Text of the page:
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South Carolina Sportsman

Murrells Inlet beachfront alive with action as big Spanish and other predators arrrive

Huge baitfish schools trigger reaction from a variety of predators

Jeff Burleson
May 28, 2013 at 12:06 pm  | Mobile Reader | Pring this storyPrint 

Big Spanish mackerel are leaders of the pack of predator fish feeding on huge schools of menhaden just off Murrells Inlet's beachfront.
Capt. Jason Burton
Big Spanish mackerel are leaders of the pack of predator fish feeding on huge schools of menhaden just off Murrells Inlet's beachfront.
Over the past week, a storm has been brewing along Murrells Inlet’s beachfront. Huge schools of menhaden have arrived just outside the surf zone, dragging in a lunchroom-full of blood-thirsty predators from afar. From cobia and Spanish mackerel to bluefish, sharks, and even a few king mackerel, the nearshore action has been nothing less than explosive.

Capt. Jason Burton of Fly Girl Fishing Charters has been busy with the feeding frenzies, and the Spanish mackerel bite alone justifies the trip for any angler coming to the Grand Strand for a piece of the action. 


“The Spanish showed up in good numbers last week, but this past Wednesday was one of the best days I have ever had, with seven huge Spanish over five pounds,” says Burton (843-798-9100). “They are crushing the baitfish congregated along the beach.”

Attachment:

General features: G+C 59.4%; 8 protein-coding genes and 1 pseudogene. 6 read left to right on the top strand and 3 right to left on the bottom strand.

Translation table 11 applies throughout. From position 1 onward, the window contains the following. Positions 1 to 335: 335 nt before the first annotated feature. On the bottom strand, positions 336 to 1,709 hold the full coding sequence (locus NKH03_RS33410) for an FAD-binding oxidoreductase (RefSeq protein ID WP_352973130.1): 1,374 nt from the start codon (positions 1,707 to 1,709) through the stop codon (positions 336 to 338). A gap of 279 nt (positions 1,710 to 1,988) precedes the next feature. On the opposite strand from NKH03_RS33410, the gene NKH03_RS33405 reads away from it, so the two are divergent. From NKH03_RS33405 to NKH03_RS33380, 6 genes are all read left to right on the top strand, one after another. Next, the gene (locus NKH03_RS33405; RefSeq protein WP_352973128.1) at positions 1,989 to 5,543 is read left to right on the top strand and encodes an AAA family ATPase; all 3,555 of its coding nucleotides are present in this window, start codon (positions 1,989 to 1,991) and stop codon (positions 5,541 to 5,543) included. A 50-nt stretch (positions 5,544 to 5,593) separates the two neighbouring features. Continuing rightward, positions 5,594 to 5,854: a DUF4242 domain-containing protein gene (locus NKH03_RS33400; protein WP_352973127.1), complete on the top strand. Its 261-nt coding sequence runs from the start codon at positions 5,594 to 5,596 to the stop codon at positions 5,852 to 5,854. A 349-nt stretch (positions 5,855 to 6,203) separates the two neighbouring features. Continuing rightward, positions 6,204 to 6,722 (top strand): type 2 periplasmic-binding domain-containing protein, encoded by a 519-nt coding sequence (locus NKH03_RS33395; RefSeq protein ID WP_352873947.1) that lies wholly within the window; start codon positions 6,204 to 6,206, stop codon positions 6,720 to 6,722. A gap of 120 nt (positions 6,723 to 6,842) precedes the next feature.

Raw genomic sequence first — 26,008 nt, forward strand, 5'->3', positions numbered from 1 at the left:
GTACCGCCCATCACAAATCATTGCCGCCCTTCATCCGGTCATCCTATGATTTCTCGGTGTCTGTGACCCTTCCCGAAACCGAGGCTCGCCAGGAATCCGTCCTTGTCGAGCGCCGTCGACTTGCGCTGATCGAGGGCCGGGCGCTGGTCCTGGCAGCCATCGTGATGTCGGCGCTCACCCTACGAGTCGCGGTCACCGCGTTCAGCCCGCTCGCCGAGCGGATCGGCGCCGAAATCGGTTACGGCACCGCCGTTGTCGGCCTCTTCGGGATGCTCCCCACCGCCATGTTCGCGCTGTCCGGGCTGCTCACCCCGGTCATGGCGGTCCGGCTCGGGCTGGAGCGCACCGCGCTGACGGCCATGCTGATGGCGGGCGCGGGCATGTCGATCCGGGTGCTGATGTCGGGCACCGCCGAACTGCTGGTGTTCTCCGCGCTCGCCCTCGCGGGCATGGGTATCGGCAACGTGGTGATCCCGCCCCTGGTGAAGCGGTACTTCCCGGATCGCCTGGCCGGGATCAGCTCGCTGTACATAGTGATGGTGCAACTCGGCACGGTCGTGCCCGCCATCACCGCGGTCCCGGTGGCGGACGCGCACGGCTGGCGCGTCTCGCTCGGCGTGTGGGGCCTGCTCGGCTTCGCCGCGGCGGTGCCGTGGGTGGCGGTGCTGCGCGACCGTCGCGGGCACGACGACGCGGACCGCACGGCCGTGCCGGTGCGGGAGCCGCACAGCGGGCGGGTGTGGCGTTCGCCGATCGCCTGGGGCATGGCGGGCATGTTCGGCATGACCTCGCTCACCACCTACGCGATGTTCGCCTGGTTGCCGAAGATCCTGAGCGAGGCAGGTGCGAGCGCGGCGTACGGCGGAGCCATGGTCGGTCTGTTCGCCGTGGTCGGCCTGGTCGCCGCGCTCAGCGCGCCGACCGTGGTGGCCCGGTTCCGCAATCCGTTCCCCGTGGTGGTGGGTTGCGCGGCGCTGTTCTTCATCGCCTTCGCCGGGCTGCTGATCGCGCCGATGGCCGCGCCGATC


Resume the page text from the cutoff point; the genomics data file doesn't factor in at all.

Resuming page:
According to Burton, the menhaden are thick from Litchfield Beach north to Little River Inlet, and he expects the bait to stay around for quite a while, fueling the incredible bite just beyond the breakers. The Spanish, cobia and the other toothy critters have followed these massive schools into the area and are cornering them up against the shallow fringe along the beachfront.


“Find a school of bait balled up super-tight, and the cobia and Spanish mackerel will be there ready to crush anything separate from the schools,” Burton said.


Live menhaden, either slow-trolled or pitched along the edges of the tightly-packed schools are producing the best results for the Spanish mackerel and also some cobia.


“Some huge cobia are coming to the dock off these bait pods over the past few days, with more than two dozen fish weighed in at Marlin Quay Marina between 30 and 40 pounds. Capt. Jay Sconyers of Aces Up (Fishing Charters) weighed in a 62-pounder last Wednesday off these bait pods,” Burton said.


When the sun is out, anglers should expect to see trophy-sized cobia patrolling the perimeter of the baitfish schools, preparing to make their move. Anglers can either toss live bait or throw large topwater plugs to these fish, and the aggressive ones will latch onto these surface walkers with rage.


“Cobia are crushing the topwater lures. Several nice fish have come from chunking those large Bombers and Yo-Zuri-type top water lures to these cruising fish,” Burton said.  

View other articles written Jeff Burleson